While many people use the beginning of a new year as an opportunity to start new hobbies, if you’ve looking to learn how to ride a motorbike or moped in 2013, you need to be aware of forthcoming changes for practical tests. I know it sounds obvious, but if you don’t familiarize yourself with the new regulations, there’s a chance you might not be allowed to take your exam and won’t be legally allowed to take to the roads.

Perhaps the most important thing you ought to be conscious of is when the changes come into effect. This date is January 19th 2013 (which is a Saturday), so if you’ve got aspirations of taking to the road on two wheels in time for the spring and are yet to arrange your practical test, you’ll need to be conscious of the following changes detailed below.

MotorcycleMotorcycles

If you’re looking to ride a motorbike but yet to actually buy one, I can’t stress enough how important it is to ensure that you get a vehicle that is deemed acceptable for use in a practical test.

With a number of bikes set to be placed in a different category (which will affect the type of licence you require) and several that will no longer be recognized, it’s important that, whether you’re thinking of purchasing a Yamaha motorcycle or another brand, that you get a permitted model.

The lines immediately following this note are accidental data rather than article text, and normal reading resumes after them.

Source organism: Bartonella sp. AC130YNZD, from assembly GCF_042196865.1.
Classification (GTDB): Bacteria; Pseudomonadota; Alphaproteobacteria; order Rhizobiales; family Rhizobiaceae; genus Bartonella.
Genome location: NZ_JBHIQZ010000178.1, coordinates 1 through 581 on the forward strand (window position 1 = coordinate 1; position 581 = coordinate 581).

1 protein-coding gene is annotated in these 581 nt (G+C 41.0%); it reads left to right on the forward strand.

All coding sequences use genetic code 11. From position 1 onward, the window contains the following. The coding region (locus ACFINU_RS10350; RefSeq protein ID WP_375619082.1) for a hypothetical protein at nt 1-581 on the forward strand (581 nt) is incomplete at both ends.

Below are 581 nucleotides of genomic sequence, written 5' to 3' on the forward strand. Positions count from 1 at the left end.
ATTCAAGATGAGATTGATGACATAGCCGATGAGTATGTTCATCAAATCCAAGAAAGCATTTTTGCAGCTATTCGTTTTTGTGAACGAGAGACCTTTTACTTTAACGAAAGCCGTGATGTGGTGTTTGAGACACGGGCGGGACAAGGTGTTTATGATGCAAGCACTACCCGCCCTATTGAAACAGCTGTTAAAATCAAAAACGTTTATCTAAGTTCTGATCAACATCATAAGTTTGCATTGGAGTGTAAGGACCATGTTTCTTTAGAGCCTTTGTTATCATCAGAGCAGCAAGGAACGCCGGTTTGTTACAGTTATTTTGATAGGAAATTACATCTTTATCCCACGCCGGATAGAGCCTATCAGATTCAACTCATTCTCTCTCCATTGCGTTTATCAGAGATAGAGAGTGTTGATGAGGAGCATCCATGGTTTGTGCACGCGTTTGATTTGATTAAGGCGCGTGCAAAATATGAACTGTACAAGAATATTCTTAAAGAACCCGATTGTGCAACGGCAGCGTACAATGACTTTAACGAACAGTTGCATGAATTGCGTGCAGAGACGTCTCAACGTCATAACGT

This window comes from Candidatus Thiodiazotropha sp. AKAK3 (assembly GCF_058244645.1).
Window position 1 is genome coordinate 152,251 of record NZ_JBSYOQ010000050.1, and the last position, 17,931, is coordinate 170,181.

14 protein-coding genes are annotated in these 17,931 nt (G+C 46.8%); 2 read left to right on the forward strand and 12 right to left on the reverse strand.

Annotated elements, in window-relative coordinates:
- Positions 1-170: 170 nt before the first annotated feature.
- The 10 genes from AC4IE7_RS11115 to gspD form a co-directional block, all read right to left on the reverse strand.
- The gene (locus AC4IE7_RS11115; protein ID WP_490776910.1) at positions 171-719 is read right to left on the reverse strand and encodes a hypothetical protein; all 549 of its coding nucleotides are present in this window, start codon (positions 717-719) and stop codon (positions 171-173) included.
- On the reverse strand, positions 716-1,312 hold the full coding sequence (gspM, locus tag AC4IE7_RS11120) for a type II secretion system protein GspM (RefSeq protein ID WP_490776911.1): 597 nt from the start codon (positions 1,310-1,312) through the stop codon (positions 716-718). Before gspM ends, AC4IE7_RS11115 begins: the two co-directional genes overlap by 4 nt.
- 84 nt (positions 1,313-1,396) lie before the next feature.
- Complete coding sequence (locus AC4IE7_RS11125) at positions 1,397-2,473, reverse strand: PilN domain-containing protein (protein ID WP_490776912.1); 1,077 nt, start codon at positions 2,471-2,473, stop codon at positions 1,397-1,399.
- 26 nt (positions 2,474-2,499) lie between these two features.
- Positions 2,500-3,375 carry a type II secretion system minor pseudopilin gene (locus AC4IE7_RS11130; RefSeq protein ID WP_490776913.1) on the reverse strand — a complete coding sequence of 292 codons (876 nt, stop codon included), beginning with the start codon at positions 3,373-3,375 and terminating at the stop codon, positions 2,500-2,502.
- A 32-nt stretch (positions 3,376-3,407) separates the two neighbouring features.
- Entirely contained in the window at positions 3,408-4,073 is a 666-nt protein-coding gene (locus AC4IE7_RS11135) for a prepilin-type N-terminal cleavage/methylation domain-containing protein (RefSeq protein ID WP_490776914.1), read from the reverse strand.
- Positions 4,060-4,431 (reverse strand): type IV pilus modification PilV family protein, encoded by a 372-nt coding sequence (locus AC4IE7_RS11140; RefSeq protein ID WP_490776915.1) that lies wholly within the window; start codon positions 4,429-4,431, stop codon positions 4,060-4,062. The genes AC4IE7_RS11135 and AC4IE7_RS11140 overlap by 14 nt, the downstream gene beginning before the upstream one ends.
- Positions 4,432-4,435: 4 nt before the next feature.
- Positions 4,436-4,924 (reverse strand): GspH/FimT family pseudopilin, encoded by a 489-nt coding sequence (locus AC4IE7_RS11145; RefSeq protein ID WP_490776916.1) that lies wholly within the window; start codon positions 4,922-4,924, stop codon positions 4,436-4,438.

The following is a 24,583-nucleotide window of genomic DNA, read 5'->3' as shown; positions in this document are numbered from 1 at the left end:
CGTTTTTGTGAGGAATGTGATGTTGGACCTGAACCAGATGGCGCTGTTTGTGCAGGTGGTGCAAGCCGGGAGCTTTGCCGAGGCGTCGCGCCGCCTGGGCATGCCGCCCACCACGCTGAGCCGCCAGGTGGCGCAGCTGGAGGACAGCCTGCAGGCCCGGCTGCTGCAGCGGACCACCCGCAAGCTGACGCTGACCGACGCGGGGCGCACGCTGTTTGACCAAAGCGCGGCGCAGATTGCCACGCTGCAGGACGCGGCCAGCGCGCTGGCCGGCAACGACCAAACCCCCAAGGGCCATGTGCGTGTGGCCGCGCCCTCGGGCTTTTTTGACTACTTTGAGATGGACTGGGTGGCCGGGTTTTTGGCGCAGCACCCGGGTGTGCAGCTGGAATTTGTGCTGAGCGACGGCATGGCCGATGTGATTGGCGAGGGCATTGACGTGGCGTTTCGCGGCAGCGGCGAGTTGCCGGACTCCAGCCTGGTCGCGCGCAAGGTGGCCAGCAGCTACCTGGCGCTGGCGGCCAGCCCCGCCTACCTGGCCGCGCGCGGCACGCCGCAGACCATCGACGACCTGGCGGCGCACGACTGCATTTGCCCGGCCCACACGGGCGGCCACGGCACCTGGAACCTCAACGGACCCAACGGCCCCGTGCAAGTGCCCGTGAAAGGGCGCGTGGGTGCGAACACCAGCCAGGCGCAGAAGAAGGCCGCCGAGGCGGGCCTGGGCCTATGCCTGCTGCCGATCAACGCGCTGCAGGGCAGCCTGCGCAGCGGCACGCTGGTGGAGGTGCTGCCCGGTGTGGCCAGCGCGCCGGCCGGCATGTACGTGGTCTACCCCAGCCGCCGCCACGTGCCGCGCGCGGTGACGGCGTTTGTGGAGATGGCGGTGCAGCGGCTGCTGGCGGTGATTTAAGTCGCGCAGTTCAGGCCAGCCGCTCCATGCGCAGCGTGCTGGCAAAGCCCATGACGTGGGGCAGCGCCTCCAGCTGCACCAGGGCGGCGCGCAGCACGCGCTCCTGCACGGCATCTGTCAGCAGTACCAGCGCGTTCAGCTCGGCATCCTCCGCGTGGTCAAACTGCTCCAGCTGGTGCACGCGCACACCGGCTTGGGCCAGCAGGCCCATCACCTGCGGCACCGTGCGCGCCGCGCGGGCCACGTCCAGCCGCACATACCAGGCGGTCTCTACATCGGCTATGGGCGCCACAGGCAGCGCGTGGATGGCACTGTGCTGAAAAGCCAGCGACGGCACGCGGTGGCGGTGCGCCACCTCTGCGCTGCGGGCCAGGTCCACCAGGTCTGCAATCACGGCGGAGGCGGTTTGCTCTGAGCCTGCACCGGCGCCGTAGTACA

Among the vehicles that will not be acceptable for use in a test are the Honda Integra, Kawasaki VN900 and Vespa GTV 300, so it’s worth seeking advice from an expert dealer or the Department for Transport (DfT) in advance to make certain the bike you buy is authorized. Attempting to take your test on a bike that doesn’t meet the new standards will not only see your examination cancelled, but you might also not be refunded the fee that you have paid.

Should you wish to be licensed for a category A2 motorcycle, you will need a vehicle that has at least a minimum 395 cc engine and a power output of somewhere between 25 and 35 kW. Those wanting to ride a category A bike, meanwhile, will now need to be at least 24 years of age before they can take their test. Models that fall under this specification are now classed as having a minimum power output of 40 kW and an engine that is 595 cc or above.

Regardless of what kind of motorbike you want to use for your test, the vehicle must also meet the following criteria:

• Have a speedometer that measures speed in mph
• Display L plates (although both L and D plates can be used in Wales) on both the front and rear of the vehicle
• Be insured, taxed and roadworthy
• Have no engine warning lights showing

 

MopedMopeds

While the majority of the new rules that are set to come into effect will directly impact motorcyclists, would-be moped riders should also make sure they keep abreast of the changes.

Not only must you ensure that L plates are clearly displayed on both the front and back of your vehicle, but the moped must be properly taxed, insured and be roadworthy. It’s also worth remembering that the vehicle’s maximum speed must not be above 28 mph.

As you can see, there are lots of things that will need to be done prior to the start of your practical test, but if there is anything you’re unclear about it’s worth contacting the DfT as soon as possible for clarification.

If you’re thinking about taking your motorbike test, please share your thoughts by leaving a comment below.